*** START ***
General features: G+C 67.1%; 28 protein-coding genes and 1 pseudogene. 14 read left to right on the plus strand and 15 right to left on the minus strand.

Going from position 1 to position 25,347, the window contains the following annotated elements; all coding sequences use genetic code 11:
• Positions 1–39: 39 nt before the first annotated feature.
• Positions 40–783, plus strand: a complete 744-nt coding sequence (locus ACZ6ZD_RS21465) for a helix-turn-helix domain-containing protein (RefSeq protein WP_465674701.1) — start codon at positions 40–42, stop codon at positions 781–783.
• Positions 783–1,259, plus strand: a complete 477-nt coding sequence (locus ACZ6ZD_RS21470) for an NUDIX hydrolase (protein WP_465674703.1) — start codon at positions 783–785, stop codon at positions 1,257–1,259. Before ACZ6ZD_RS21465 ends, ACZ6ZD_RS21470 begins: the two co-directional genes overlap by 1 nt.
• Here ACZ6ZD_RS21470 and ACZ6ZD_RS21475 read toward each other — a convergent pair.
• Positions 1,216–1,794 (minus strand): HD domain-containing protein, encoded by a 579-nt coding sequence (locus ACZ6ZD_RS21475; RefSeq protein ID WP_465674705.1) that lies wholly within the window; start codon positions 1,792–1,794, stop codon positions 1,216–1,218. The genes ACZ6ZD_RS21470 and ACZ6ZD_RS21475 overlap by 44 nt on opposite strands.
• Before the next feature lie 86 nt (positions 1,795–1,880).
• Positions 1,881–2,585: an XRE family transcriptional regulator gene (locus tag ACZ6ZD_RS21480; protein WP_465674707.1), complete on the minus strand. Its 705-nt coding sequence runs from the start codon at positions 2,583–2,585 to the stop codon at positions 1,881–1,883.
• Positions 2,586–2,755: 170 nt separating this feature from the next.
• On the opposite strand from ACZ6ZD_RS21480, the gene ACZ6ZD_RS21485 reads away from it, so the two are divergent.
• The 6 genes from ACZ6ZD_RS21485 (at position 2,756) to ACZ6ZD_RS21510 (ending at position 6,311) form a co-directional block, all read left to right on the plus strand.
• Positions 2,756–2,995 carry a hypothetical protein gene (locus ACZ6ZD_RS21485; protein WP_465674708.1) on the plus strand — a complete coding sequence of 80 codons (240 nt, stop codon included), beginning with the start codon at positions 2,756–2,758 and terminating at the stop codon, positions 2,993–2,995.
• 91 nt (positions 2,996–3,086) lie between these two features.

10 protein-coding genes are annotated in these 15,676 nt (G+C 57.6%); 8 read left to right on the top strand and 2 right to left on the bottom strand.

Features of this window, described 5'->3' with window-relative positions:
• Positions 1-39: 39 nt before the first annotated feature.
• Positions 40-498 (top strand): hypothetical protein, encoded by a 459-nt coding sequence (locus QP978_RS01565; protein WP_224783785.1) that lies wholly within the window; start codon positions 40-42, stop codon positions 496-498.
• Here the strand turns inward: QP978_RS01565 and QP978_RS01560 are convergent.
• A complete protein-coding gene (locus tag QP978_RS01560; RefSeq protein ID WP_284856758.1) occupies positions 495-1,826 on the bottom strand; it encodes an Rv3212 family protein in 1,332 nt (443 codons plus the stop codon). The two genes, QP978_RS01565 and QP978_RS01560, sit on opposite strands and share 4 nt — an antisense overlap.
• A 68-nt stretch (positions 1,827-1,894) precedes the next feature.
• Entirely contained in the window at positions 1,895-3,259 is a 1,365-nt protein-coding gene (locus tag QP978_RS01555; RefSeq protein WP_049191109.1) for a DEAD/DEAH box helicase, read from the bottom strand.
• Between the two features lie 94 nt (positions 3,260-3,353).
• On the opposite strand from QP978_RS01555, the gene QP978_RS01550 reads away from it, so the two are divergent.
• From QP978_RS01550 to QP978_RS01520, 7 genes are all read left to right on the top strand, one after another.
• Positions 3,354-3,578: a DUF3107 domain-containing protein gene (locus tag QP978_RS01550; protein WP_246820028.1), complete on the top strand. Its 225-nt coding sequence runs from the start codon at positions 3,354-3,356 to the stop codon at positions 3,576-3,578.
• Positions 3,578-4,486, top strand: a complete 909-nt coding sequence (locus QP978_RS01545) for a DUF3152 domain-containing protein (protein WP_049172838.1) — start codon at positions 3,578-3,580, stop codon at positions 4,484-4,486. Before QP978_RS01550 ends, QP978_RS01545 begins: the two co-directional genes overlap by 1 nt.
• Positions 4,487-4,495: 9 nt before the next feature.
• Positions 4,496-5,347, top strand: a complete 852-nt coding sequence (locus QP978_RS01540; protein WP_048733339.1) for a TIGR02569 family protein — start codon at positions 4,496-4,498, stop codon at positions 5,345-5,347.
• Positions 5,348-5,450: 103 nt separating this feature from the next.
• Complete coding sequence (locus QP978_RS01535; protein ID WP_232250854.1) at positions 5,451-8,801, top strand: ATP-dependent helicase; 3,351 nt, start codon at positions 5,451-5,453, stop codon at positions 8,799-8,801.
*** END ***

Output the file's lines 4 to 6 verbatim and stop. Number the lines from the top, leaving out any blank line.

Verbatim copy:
• Positions 40–783, plus strand: a complete 744-nt coding sequence (locus ACZ6ZD_RS21465) for a helix-turn-helix domain-containing protein (RefSeq protein WP_465674701.1) — start codon at positions 40–42, stop codon at positions 781–783.
• Positions 783–1,259, plus strand: a complete 477-nt coding sequence (locus ACZ6ZD_RS21470) for an NUDIX hydrolase (protein WP_465674703.1) — start codon at positions 783–785, stop codon at positions 1,257–1,259. Before ACZ6ZD_RS21465 ends, ACZ6ZD_RS21470 begins: the two co-directional genes overlap by 1 nt.
• Here ACZ6ZD_RS21470 and ACZ6ZD_RS21475 read toward each other — a convergent pair.